Date of this Version
I had no awareness of disability issues when I saw a sign at a busy intersection of carpeted footpaths at the Michigan Womyn’s Music Festival in 1985: “Be aware of slow-moving Amazons.” This sign made me look at my surroundings in a different way. When I did, I realized that women with many kinds of disabilities were participat¬ing fully in the festival, and that I wasn’t used to seeing these women in my daily life. Yet I knew instantly that they were there; it was my awareness that had changed. Since inclusiveness was one of my goals as a feminist teacher, I resolved to seek out literature by women with disabilities and teach it. This was the beginning of a journey that had a profound impact on me and on my teaching.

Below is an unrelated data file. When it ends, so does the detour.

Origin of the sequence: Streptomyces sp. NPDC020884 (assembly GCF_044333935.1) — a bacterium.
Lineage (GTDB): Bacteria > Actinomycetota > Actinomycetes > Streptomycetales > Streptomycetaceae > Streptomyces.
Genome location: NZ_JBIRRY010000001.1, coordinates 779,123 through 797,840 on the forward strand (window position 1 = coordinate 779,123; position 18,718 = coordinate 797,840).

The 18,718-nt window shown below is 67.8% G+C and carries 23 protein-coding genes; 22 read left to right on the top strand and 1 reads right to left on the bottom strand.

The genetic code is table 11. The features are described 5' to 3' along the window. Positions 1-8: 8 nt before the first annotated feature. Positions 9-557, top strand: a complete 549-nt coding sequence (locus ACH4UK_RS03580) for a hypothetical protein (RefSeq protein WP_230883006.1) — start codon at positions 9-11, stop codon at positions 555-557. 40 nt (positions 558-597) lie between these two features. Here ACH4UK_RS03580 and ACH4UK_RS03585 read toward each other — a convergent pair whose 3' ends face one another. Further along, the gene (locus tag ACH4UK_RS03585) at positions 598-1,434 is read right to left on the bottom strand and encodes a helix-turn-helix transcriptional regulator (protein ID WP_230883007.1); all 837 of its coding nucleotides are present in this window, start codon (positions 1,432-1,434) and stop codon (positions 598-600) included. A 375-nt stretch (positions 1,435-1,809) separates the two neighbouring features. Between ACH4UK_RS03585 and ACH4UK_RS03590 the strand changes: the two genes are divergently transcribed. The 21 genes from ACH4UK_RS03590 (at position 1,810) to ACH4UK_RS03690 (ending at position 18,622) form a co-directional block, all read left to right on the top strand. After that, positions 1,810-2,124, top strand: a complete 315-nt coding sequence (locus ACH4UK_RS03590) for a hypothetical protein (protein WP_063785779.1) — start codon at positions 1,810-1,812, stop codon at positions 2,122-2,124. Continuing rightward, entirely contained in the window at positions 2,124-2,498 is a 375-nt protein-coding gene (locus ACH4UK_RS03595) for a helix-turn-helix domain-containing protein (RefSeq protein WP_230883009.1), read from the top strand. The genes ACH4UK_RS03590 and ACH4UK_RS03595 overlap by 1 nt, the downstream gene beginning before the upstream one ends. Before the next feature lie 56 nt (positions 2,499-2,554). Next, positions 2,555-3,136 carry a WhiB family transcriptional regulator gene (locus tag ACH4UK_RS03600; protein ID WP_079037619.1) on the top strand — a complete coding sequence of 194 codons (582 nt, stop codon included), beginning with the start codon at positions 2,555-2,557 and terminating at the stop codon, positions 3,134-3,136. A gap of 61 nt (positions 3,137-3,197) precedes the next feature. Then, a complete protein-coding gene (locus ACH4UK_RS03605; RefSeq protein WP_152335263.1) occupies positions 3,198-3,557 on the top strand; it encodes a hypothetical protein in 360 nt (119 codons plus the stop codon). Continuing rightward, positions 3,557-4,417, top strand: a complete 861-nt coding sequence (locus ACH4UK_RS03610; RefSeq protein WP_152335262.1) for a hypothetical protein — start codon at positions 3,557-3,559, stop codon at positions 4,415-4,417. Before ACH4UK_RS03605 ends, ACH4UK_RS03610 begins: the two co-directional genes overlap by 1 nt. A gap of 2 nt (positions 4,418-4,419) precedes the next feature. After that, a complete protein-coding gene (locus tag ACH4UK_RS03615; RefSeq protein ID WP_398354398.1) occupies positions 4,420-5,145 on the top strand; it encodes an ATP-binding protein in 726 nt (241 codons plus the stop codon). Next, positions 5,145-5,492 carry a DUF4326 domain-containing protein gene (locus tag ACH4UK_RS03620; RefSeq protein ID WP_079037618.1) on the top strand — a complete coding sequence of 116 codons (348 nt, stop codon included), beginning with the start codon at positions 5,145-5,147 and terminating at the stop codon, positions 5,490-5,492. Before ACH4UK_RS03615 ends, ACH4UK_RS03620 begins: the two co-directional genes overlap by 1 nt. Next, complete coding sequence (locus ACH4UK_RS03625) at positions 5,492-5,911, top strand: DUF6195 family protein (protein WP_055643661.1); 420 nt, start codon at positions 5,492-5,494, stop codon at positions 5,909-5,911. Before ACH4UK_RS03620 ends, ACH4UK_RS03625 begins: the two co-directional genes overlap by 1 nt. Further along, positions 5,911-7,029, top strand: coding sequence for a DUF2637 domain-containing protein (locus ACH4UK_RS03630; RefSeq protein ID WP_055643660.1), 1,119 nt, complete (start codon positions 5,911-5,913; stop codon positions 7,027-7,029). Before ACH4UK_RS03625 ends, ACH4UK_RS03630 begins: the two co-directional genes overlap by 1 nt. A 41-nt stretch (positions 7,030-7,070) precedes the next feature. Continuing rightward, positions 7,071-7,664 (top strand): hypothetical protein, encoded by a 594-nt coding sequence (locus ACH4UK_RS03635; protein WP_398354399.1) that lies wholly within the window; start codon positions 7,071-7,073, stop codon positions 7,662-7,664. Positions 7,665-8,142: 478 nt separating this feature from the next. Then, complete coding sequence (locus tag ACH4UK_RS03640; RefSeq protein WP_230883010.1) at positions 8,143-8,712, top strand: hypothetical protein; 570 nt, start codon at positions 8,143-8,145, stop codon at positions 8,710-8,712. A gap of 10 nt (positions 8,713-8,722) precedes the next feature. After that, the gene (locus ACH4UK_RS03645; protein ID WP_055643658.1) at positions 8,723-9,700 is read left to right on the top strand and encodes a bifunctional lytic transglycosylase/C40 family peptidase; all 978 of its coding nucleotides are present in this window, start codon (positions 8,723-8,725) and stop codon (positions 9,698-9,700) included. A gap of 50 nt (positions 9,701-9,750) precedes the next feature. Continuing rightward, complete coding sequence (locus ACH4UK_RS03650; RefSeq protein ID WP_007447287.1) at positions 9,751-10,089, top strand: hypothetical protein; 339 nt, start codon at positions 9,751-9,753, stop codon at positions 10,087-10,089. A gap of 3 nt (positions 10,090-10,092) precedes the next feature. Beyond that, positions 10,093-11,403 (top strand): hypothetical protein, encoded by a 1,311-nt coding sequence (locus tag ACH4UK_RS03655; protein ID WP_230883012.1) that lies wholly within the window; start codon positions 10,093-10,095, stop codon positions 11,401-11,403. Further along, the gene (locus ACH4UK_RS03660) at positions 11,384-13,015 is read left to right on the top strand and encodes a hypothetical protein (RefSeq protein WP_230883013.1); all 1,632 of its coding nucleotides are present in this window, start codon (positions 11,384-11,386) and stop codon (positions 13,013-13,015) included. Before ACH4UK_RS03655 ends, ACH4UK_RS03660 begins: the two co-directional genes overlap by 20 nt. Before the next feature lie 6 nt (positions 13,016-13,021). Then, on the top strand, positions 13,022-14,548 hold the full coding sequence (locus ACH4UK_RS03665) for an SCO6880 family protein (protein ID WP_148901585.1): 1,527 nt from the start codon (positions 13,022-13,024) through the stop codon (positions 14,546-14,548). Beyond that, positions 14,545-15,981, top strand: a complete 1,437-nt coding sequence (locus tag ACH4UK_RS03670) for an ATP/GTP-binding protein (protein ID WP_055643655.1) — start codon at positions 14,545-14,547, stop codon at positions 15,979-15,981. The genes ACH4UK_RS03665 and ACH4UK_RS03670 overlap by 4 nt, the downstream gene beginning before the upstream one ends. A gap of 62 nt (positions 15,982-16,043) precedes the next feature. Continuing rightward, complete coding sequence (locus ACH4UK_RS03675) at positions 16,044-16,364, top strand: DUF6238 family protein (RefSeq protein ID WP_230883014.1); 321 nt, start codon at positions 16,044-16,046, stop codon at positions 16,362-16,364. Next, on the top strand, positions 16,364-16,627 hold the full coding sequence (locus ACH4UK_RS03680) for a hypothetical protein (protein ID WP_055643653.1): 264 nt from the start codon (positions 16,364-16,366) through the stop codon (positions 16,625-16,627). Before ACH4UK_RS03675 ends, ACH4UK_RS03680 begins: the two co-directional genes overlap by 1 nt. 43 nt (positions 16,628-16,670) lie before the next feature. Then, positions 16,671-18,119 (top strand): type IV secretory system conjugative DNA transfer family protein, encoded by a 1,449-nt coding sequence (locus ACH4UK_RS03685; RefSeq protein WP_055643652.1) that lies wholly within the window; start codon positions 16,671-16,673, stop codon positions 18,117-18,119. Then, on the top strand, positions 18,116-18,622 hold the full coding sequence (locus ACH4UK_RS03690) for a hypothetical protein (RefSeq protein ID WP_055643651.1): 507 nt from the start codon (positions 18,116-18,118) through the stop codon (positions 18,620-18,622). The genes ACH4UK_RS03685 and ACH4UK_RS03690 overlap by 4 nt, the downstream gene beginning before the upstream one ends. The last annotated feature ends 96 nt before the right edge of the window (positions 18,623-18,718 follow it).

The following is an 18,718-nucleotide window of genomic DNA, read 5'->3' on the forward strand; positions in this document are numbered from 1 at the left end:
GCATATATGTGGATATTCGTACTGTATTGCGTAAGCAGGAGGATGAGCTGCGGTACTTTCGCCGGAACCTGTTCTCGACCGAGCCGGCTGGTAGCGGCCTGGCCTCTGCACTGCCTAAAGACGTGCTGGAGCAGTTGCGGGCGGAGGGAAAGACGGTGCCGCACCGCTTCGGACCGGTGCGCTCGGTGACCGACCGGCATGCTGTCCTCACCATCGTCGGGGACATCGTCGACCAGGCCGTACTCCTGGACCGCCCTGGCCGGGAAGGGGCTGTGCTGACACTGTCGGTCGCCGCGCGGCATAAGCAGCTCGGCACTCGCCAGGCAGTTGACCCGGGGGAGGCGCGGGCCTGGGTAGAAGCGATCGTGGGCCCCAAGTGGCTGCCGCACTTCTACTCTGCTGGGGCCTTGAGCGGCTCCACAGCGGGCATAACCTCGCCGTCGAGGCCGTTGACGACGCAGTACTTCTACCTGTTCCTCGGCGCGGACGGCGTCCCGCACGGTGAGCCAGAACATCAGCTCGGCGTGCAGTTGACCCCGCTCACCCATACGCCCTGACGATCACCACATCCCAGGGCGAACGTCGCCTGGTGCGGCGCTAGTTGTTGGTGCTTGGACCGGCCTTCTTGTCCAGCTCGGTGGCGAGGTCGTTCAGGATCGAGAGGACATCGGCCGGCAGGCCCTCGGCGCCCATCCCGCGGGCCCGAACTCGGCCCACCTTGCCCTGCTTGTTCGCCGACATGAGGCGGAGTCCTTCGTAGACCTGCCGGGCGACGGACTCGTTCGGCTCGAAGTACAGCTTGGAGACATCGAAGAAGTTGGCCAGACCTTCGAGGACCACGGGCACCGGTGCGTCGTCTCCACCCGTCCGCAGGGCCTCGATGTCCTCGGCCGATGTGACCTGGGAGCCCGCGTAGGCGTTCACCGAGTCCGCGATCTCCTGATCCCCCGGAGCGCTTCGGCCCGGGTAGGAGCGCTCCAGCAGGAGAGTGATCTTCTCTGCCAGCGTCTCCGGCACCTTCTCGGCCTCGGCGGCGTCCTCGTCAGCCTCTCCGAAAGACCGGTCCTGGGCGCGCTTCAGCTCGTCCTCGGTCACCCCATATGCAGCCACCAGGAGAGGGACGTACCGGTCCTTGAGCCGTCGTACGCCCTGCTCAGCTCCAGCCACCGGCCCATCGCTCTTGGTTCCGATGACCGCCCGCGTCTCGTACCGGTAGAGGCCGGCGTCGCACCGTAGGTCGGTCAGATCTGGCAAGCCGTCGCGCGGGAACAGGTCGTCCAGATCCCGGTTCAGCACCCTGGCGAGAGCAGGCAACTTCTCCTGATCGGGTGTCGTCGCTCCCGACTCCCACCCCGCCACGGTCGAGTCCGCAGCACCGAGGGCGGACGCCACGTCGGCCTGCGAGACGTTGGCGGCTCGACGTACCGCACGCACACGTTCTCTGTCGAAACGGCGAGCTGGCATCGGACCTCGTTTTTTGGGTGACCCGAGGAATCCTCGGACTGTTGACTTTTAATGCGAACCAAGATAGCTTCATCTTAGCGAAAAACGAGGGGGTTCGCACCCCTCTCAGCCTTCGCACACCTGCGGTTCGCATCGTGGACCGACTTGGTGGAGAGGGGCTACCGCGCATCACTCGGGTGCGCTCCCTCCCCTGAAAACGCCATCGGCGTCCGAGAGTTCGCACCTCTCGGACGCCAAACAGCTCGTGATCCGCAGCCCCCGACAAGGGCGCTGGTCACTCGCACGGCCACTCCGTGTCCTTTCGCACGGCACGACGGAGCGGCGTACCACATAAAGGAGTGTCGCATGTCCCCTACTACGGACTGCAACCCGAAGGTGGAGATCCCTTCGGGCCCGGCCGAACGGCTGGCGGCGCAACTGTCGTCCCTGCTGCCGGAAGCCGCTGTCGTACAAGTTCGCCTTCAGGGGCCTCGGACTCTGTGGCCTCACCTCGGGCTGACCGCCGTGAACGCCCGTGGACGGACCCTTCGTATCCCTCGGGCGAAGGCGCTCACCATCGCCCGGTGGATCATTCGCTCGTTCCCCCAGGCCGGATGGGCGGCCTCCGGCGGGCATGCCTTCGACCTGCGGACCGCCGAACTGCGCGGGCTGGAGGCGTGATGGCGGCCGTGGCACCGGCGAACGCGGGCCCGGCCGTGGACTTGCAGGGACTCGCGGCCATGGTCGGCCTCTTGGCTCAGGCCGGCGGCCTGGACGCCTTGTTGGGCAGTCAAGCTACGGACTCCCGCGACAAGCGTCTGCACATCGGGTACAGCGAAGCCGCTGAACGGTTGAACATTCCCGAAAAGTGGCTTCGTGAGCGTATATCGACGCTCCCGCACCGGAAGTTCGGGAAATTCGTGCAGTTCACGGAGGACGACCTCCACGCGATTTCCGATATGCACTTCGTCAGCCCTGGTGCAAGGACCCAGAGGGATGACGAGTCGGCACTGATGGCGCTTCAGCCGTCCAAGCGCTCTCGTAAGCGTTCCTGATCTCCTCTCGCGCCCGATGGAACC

The first writings by women with disabilities that I read were in With the Power of Each Breath: A Disabled Women’s Anthology. I knew immediately that I would use this book in my teaching. In the fall semester of 1988 I ordered it for a senior graduate-level course, Twentieth-Century Women Writers. I looked forward to the class, a night class that I knew would have a number of nontraditional students, and was quite pleased with my decision to integrate literature by women with disabilities into the class. However, my complacency was quickly shattered the first night when a woman in a wheelchair wheeled into the room. My first reaction was, “How are we going to talk about disability with her here?” I knew then that I had a lot of work to do in coming to terms with my own relationship with and feelings about disability and my identity as an able-bodied person. One of the complications of “teaching what you’re not” I had not foreseen is “teaching what you’re not in the presence of those who are.”